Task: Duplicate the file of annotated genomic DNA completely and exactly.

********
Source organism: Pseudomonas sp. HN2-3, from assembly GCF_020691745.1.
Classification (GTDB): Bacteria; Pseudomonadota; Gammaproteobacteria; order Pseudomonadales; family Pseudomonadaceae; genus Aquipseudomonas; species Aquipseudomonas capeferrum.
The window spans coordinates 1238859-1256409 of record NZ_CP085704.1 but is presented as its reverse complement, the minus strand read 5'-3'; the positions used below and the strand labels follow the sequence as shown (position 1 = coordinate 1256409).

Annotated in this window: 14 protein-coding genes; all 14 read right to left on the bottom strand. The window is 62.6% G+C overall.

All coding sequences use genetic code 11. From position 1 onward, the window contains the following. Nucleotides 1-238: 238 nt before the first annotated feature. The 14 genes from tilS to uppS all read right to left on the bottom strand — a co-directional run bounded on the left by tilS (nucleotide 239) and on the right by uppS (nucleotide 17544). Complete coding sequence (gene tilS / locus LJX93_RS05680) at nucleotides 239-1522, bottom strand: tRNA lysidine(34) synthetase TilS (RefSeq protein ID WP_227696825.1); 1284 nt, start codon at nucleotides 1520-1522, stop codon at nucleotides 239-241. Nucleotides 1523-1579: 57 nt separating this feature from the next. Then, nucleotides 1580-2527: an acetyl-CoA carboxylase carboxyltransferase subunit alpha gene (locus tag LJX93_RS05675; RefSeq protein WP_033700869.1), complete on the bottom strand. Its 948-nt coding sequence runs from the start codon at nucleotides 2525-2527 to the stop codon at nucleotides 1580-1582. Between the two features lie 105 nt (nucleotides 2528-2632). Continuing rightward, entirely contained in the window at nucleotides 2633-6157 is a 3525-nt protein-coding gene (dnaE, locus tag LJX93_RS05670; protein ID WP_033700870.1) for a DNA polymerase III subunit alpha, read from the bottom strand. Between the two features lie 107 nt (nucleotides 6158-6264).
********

Source organism: Pseudomonas sp. HN2-3, from assembly GCF_020691745.1.
Classification (GTDB): Bacteria; Pseudomonadota; Gammaproteobacteria; order Pseudomonadales; family Pseudomonadaceae; genus Aquipseudomonas; species Aquipseudomonas capeferrum.
The window spans coordinates 1238859-1256409 of record NZ_CP085704.1 but is presented as its reverse complement, the minus strand read 5'-3'; the positions used below and the strand labels follow the sequence as shown (position 1 = coordinate 1256409).

Annotated in this window: 14 protein-coding genes; all 14 read right to left on the bottom strand. The window is 62.6% G+C overall.

All coding sequences use genetic code 11. From position 1 onward, the window contains the following. Nucleotides 1-238: 238 nt before the first annotated feature. The 14 genes from tilS to uppS all read right to left on the bottom strand — a co-directional run bounded on the left by tilS (nucleotide 239) and on the right by uppS (nucleotide 17544). Complete coding sequence (gene tilS / locus LJX93_RS05680) at nucleotides 239-1522, bottom strand: tRNA lysidine(34) synthetase TilS (RefSeq protein ID WP_227696825.1); 1284 nt, start codon at nucleotides 1520-1522, stop codon at nucleotides 239-241. Nucleotides 1523-1579: 57 nt separating this feature from the next. Then, nucleotides 1580-2527: an acetyl-CoA carboxylase carboxyltransferase subunit alpha gene (locus tag LJX93_RS05675; RefSeq protein WP_033700869.1), complete on the bottom strand. Its 948-nt coding sequence runs from the start codon at nucleotides 2525-2527 to the stop codon at nucleotides 1580-1582. Between the two features lie 105 nt (nucleotides 2528-2632). Continuing rightward, entirely contained in the window at nucleotides 2633-6157 is a 3525-nt protein-coding gene (dnaE, locus tag LJX93_RS05670; protein ID WP_033700870.1) for a DNA polymerase III subunit alpha, read from the bottom strand. Between the two features lie 107 nt (nucleotides 6158-6264).